Actually, one time I was down there and I was playing the koto in the middle of the night, and I looked down and there was a cricket jumping around on my piano. So, I took him outside. Then I continued playing and then noticed another cricket in the room. I had no idea what was going on... But, apparently crickets are attracted to the koto sound!
How cool! I guess that makes you a Pied Piper and shows how authentic your koto playing is! So, did you have any visuals to work with from Finger Ninjas, or any hands-on time with the game itself?
AC: A little bit. After the summer, Mark Stope showed me some screenshots and showed me the jungle level of the game and what it looked like to run around in there. At first I didnâ€™t realize we only had around 40-50 seconds for each composition, so my first loop was much longer. But, I basically wrote pieces specifically for each level and Mark would give feedback on the tempo and length.
Some loops can feel repetitive, but yours donâ€™t! Did you have an approach to creating loops that wouldnâ€™t feel too repetitive for the gamer?
AC: Exactly, you have to create something that wonâ€™t be irritating. A few of the levels are quite rhythmic, so Iâ€™d try and be minimal with the tune itself. I just followed my own instincts and if I felt it was going to be annoying I would stop. I would take out something from different sections to give it a better feel. Itâ€™s tricky writing loops - Itâ€™s like making a puzzle.
Finger Ninjas: "It's tricky writing loops - it's like making a puzzle."
In terms of getting inspiration for the compositions, aside from collaborating with Mark at Zema Gamez, did you draw upon anything else to help you?
AC: I listened to a lot of traditional Japanese music. While doing my yoga I put on whatever I could find on YouTube or elsewhere and just meditated on it and tried to get it into my head. I wanted to do the game justice by having a traditional Japanese foundation with my own flavor to it.
You mentioned your use of the East West sample library, do you record real instruments too?
AC: I do, but for this project I couldnâ€™t as it was so specific. I used a lot of the Taiko drums samples in the East West player which I found completely intoxicating. I just loved playing with those drum sounds and creating drum rhythms. It was fantastic.
I understand youâ€™ve got a very minimal studio setup. I think this proves you donâ€™t need all the bells and whistles to create beautiful music...
AC: You know, youâ€™re right. For me itâ€™s about having a good space to work in thatâ€™s clean and my own. Me, my brain, my thoughts (and quite often my cat on my lap) are enough. I think you can do a lot with a very basic setup. Just think of how much less musicians had only 15 years ago. Itâ€™s amazing!
You compose with your cat on your lap? How does that work?
AC: Ha! Sheâ€™s really amazing. She doesnâ€™t respond to music so much unless itâ€™s Max Richter. When Iâ€™m writing or playing music she wants to be on my lap, and she wants to be right there.
Allison Cociani on her studio requirements: "Me, my brain, my thoughts, and quite often my cat on my lap, are enough".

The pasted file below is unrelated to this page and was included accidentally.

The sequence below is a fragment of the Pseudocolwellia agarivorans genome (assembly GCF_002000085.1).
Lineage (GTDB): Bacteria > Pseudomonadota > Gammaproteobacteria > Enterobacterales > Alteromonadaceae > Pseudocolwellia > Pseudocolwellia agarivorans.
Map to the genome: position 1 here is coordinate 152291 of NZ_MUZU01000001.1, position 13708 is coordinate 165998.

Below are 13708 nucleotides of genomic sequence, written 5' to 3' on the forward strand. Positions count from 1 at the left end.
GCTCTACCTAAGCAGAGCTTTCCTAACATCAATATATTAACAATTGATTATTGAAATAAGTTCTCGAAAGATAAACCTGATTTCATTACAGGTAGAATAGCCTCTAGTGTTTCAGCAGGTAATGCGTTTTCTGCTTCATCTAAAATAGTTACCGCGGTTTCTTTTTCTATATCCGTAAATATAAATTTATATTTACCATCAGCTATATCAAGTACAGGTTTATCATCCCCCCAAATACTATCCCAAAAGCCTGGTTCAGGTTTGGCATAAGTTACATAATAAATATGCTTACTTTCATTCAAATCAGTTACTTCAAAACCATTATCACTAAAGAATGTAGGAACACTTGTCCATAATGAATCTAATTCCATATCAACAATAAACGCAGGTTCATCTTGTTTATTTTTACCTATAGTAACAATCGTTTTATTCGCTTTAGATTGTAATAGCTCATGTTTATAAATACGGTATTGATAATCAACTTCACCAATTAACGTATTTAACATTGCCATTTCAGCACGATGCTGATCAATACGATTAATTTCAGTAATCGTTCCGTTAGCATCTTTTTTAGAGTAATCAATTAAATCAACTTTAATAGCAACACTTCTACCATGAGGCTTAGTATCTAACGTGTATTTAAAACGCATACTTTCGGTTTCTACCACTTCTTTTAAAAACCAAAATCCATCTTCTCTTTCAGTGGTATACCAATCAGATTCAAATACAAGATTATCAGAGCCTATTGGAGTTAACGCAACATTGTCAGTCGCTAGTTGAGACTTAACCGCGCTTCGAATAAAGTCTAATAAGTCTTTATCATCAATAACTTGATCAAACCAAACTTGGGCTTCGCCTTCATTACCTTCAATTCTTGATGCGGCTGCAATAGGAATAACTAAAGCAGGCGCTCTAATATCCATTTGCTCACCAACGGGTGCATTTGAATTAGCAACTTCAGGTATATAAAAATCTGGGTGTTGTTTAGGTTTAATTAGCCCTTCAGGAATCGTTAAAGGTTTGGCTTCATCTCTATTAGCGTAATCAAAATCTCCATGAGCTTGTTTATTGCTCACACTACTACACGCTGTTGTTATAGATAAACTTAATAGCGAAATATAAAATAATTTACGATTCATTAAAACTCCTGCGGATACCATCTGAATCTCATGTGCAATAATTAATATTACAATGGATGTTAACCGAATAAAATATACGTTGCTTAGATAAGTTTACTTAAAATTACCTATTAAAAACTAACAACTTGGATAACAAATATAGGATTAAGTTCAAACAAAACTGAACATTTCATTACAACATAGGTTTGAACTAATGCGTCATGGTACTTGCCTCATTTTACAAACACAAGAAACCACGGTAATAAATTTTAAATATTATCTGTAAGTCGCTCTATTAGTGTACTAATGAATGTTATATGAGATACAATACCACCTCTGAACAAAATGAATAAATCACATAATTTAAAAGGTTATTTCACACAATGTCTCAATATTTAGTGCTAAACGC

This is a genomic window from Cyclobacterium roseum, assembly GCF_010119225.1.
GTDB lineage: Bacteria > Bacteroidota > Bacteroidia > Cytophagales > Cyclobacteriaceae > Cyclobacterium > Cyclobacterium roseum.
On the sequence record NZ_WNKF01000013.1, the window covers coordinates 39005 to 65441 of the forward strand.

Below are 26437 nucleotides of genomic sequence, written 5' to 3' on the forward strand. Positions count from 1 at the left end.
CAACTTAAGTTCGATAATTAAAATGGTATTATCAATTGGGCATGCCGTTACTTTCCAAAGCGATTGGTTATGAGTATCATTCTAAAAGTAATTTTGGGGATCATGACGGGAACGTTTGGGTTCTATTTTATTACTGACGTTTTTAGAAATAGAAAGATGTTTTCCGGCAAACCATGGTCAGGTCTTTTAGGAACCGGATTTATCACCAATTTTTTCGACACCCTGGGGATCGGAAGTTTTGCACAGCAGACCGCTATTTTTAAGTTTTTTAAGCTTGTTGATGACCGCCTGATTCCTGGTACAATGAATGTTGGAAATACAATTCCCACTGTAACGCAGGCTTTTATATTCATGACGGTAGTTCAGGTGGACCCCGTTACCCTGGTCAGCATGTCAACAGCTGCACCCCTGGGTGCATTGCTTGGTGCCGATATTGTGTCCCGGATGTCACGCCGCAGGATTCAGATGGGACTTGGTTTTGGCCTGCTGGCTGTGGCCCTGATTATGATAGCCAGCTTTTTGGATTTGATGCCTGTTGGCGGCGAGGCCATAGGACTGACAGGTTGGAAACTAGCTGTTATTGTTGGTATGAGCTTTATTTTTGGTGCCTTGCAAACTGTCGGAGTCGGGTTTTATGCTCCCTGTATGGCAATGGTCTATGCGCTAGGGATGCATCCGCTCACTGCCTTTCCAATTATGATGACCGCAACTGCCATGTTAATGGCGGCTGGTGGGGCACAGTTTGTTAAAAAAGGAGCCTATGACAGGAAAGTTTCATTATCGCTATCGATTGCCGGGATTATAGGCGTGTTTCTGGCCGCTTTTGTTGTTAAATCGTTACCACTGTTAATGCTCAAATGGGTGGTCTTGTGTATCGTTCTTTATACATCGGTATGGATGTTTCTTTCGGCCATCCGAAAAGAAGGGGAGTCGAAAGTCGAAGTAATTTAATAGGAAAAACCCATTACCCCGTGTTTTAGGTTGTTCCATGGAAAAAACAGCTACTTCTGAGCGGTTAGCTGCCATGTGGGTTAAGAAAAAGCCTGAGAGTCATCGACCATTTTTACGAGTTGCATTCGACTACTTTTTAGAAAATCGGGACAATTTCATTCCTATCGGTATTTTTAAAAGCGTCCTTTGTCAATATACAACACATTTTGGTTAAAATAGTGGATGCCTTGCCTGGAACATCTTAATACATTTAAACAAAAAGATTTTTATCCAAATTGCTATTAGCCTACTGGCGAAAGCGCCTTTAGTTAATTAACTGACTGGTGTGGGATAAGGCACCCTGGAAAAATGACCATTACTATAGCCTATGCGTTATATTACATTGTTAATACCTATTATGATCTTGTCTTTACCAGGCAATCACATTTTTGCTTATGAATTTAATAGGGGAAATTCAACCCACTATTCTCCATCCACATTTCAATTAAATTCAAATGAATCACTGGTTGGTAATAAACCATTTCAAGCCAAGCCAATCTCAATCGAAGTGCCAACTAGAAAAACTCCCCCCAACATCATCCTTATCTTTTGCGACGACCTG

So what gear is in your studio?
AC: Well, mostly Iâ€™m a singer so my gear is my voice (and my hands for the piano!) My husband has some old synths: MKS-80, a Nord, and lots of guitars and electric drum kits. My husband does all my mastering and technical work so I donâ€™t use an audio interface when composing, I just plug my headphones directly into the computerâ€™s built-in audio port.
The microphone I use is a Neumann TLM 103 which I use with a TL Audio 2051 Mono Valve voice processor, pre amp. I also have Sibelius 7 for scoring....Oh, and I use Grado SR60 headphones. I also use a Korg SP-170 as my keyboard. Itâ€™s great for traveling and fits in the car for performing live too.
Do you have any tips for musicians looking to compose to visual media?
AC: Iâ€™ve found for me the best route to approaching composing for visuals is to just spend time watching and feeling the musicality in what youâ€™re seeing, and tuning into the timing and tapping into that. Itâ€™s important to be free with your mind and let it follow the natural rhythms that youâ€™re seeing, and how the picture is moving, and how someone else has edited the images together. These are all aspects of art. So, I just relax, watch, accept, and not try to control and try to create something that works with and flows with the visuals. Thatâ€™s how I like to look at it.
When you let music control you thatâ€™s when the best stuff comes up. With Finger Ninjas, Iâ€™d just sit down, close my eyes, and think about whatever images Iâ€™d seen from the game and wait for an idea to pop into my head, take it and allow it to become something.
Which artists have influenced you and your music?
AC: Well, my main musical influence in my life is definitely Mozart. Iâ€™m inspired by a lot of different genres and different musicians within those genres, like David Bowie, Radiohead and The Beatles... itâ€™s difficult to choose just one or two because it all depends on my mood. Right now Iâ€™ve abandoned my iTunes library and am listening to all my old records collected from over the years. Iâ€™m listening to a lot of eclectic old stuff, from Star Wars story albums to Techno and more ambient stuff. Often when I put music on these days Iâ€™m doing Yoga so I listen to a lot of noise or soundscape style stuff.
Thanks. What do you have planned for the coming months?
AC: Right now Iâ€™m working on songs for new levels in Finger Ninjas. Iâ€™m also focusing on some shows in Spring 2013... Iâ€™m working on a project with my husband called SunSpot Mothership. Itâ€™s a musical collaboration featuring very eclectic visuals and sounds and thatâ€™s my next focus.
Download Bucket Dan [iOS, FREE]
Follow Allison on Twitter here: https://twitter.com/AllisonCociani